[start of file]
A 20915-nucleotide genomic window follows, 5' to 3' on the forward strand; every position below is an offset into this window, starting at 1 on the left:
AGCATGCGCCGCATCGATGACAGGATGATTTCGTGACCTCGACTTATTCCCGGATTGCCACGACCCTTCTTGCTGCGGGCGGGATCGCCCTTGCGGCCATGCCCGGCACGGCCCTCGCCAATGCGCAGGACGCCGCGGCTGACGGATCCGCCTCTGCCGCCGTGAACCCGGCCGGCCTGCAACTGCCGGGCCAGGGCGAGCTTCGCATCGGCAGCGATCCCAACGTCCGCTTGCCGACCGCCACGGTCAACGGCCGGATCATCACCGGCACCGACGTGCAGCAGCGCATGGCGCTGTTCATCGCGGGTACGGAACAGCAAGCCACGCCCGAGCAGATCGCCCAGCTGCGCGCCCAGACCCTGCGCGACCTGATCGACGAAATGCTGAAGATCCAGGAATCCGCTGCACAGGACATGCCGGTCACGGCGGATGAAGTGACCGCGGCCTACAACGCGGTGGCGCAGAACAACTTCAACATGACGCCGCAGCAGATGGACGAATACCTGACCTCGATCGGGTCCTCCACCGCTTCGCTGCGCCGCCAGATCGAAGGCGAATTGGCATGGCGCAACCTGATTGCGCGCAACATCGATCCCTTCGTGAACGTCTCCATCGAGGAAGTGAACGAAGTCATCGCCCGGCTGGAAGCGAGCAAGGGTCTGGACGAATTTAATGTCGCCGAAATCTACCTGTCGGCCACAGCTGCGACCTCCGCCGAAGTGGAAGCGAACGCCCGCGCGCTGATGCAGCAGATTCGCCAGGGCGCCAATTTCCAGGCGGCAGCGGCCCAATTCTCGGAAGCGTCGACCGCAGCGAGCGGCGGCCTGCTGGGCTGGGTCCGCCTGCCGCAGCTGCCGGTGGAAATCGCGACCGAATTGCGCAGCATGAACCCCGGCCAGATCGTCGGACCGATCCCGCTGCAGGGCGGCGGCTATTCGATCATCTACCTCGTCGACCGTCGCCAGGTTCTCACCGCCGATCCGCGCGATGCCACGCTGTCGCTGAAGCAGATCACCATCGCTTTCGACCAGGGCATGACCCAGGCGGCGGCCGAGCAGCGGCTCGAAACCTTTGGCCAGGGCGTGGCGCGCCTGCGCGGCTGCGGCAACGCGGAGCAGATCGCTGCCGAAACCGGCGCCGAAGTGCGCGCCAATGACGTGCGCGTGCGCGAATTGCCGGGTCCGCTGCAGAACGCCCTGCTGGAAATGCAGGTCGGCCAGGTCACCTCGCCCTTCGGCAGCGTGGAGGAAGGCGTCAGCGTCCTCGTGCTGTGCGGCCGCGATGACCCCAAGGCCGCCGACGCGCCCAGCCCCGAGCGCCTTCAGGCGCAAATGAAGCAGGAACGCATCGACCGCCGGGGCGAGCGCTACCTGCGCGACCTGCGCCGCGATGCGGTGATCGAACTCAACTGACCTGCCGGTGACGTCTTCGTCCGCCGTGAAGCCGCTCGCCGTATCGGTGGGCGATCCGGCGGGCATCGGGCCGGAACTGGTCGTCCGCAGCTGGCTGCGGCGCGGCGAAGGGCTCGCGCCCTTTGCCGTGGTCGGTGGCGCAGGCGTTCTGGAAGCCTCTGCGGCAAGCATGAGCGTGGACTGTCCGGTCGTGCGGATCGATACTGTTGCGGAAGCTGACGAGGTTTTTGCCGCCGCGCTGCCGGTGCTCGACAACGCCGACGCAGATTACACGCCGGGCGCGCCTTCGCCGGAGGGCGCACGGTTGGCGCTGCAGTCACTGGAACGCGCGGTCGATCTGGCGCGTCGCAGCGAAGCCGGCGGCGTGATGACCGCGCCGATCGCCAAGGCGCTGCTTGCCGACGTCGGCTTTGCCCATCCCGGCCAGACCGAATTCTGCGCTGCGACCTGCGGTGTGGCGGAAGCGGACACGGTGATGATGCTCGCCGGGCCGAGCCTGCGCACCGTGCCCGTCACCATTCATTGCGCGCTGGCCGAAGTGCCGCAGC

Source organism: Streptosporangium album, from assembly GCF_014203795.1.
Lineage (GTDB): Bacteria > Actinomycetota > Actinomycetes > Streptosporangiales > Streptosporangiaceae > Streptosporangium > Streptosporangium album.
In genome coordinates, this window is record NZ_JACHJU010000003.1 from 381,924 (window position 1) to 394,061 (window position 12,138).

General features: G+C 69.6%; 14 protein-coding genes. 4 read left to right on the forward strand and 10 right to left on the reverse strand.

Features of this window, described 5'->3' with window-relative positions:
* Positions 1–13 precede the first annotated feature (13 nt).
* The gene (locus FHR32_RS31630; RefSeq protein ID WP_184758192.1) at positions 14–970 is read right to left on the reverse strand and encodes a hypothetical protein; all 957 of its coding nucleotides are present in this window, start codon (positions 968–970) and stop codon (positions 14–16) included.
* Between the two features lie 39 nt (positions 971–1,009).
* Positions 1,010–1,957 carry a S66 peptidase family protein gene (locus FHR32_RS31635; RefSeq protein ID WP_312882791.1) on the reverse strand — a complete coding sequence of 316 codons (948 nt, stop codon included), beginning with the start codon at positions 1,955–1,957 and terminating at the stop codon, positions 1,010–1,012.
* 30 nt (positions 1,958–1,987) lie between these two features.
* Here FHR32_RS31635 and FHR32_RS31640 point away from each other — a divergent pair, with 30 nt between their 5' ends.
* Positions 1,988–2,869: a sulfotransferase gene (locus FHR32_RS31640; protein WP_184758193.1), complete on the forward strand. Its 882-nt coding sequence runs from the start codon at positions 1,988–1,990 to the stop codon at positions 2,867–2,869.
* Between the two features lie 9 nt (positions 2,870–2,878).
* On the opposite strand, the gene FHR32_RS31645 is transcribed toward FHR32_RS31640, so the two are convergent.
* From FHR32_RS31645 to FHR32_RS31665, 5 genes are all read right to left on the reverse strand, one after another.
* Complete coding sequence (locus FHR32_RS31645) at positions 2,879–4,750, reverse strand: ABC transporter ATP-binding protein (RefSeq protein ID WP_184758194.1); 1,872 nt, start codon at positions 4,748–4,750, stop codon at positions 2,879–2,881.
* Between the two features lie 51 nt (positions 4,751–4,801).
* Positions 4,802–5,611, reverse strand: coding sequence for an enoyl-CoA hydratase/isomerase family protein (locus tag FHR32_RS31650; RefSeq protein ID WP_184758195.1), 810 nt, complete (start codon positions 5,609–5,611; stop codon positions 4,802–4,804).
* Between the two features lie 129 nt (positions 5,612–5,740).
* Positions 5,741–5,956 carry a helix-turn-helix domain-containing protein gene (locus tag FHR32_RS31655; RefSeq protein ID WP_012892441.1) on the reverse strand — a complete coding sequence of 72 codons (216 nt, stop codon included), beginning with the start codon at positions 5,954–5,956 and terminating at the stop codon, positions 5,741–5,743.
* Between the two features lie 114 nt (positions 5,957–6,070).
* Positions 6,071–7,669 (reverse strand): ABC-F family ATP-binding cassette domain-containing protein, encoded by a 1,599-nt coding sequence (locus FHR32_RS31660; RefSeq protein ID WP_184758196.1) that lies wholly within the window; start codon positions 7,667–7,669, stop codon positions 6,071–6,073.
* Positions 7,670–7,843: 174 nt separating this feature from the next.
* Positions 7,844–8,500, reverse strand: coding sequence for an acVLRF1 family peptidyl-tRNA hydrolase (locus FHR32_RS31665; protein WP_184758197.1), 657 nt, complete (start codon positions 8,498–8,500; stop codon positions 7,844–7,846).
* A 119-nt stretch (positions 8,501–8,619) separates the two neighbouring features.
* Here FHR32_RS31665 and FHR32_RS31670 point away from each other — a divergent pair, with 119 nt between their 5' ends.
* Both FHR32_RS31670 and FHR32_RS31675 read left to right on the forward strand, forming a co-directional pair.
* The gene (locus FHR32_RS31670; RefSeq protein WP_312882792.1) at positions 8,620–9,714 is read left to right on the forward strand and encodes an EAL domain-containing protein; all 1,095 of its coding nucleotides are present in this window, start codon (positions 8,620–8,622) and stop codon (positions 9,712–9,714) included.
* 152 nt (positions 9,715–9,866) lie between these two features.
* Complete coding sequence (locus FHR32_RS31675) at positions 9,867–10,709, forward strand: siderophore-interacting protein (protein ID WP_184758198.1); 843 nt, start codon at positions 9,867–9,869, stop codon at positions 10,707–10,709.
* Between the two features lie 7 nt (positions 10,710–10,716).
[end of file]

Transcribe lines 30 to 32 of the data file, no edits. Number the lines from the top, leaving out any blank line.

* The gene (locus FHR32_RS31670; RefSeq protein WP_312882792.1) at positions 8,620–9,714 is read left to right on the forward strand and encodes an EAL domain-containing protein; all 1,095 of its coding nucleotides are present in this window, start codon (positions 8,620–8,622) and stop codon (positions 9,712–9,714) included.
* 152 nt (positions 9,715–9,866) lie between these two features.
* Complete coding sequence (locus FHR32_RS31675) at positions 9,867–10,709, forward strand: siderophore-interacting protein (protein ID WP_184758198.1); 843 nt, start codon at positions 9,867–9,869, stop codon at positions 10,707–10,709.